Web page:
4 June 2017
Curiosity left no stone unturned, unshot or unbrushed as she wrapped up observations at the stand of gray-toned rocks she arrived at on Sol 1712. We added to yesterday’s rich observations of gray-toned rocks by brushing a nodule-rich target, ‘Timber Point,’ to give MAHLI and APXS as clear a look as possible of the target’s texture and chemistry. We added to yesterday’s rich observations of gray-toned rocks by brushing a nodule-rich target, ‘Timber Point,’ to give MAHLI and APXS as clear a look as possible of the target’s texture and chemistry. Scattered amongst the gray-toned rocks were patches of Murray formation rocks, and the team thought it best not to neglect our old friend. MAHLI images and APXS data from the Murray target ‘Old Mill Brook’ will complement all the data we have collected from the gray-toned rocks. Both Timber Point and Old Mill Brook were also accessible to ChemCam, which will shoot both these targets before MAHLI has a look at them. This gives MAHLI a unique chance to look at the laser-disturbed material within each ChemCam spot, which can reveal more about the grain structure of the target than an observation of an undisturbed surface. ChemCam also analyzed a second Murray target, ‘Goose Eye Mountain,’ to expand our dataset on this material, and a beautifully-layered, gray-toned target called ‘Spectacle Island.’ We accomplished most of our Mastcam imaging of the outcrops around us yesterday, but additional Mastcam imaging of Spectacle Island was just too good to pass up.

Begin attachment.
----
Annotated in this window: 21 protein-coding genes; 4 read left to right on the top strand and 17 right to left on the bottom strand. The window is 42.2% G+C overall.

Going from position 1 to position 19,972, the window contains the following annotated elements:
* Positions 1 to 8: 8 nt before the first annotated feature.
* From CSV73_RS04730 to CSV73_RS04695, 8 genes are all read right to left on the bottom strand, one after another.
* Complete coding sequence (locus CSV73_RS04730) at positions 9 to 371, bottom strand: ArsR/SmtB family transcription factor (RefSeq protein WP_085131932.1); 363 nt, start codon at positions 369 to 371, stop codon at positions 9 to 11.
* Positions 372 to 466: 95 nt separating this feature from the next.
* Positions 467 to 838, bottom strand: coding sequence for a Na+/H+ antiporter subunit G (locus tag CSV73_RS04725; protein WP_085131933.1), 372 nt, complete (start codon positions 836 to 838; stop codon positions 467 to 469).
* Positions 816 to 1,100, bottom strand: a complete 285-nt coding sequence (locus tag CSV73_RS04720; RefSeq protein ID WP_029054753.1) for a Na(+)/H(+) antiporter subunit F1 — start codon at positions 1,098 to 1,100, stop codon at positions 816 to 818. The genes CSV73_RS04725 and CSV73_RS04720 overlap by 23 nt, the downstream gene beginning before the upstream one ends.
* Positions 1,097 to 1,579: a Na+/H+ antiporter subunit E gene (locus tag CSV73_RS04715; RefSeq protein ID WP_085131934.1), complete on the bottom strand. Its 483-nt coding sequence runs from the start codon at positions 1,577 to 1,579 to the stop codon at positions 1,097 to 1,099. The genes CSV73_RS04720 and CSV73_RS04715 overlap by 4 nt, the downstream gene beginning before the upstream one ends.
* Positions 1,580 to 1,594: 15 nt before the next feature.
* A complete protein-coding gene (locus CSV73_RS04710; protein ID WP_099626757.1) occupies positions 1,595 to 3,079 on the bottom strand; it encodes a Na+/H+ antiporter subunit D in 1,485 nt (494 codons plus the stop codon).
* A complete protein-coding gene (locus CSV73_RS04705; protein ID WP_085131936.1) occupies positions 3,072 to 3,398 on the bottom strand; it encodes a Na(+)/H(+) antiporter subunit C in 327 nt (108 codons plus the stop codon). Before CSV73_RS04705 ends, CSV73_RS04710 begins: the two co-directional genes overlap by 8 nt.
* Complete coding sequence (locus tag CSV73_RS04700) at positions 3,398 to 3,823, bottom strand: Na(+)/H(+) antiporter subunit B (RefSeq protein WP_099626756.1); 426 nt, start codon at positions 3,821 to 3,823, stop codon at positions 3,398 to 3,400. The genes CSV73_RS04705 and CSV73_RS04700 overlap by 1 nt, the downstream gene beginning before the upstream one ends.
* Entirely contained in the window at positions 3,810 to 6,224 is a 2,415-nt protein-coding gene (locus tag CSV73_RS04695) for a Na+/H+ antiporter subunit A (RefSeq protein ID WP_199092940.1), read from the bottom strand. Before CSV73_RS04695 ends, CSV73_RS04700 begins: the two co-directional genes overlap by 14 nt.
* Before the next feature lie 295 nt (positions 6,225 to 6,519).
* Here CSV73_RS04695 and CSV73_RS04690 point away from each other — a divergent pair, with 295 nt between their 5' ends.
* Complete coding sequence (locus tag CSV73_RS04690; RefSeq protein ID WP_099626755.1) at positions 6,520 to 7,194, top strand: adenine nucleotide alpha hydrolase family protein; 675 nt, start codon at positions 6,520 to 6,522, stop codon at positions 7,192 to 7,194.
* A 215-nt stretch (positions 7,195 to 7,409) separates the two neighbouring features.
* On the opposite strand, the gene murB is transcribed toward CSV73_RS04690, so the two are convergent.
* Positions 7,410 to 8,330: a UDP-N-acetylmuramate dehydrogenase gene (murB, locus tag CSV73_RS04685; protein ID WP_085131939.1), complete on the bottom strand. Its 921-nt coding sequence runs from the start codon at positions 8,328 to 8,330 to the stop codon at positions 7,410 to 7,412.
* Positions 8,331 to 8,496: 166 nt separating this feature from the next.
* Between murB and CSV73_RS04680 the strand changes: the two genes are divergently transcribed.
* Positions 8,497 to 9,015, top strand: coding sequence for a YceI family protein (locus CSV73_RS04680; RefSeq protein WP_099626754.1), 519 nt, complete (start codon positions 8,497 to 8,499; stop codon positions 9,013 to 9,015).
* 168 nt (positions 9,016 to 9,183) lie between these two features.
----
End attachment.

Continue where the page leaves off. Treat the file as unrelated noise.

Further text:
Curiosity will also acquire a variety of images and movies of the skies. Taken in the early morning and later in the afternoon, they will help us understand the dynamics of the atmosphere over the course of the Martian day. SAM will prep for its next atmosphere measurement, as well.
After all this activity, Curiosity will drive away from our gray rock playground, for new discoveries uphill!
Written by Michelle Minitti, Planetary Geologist at Framework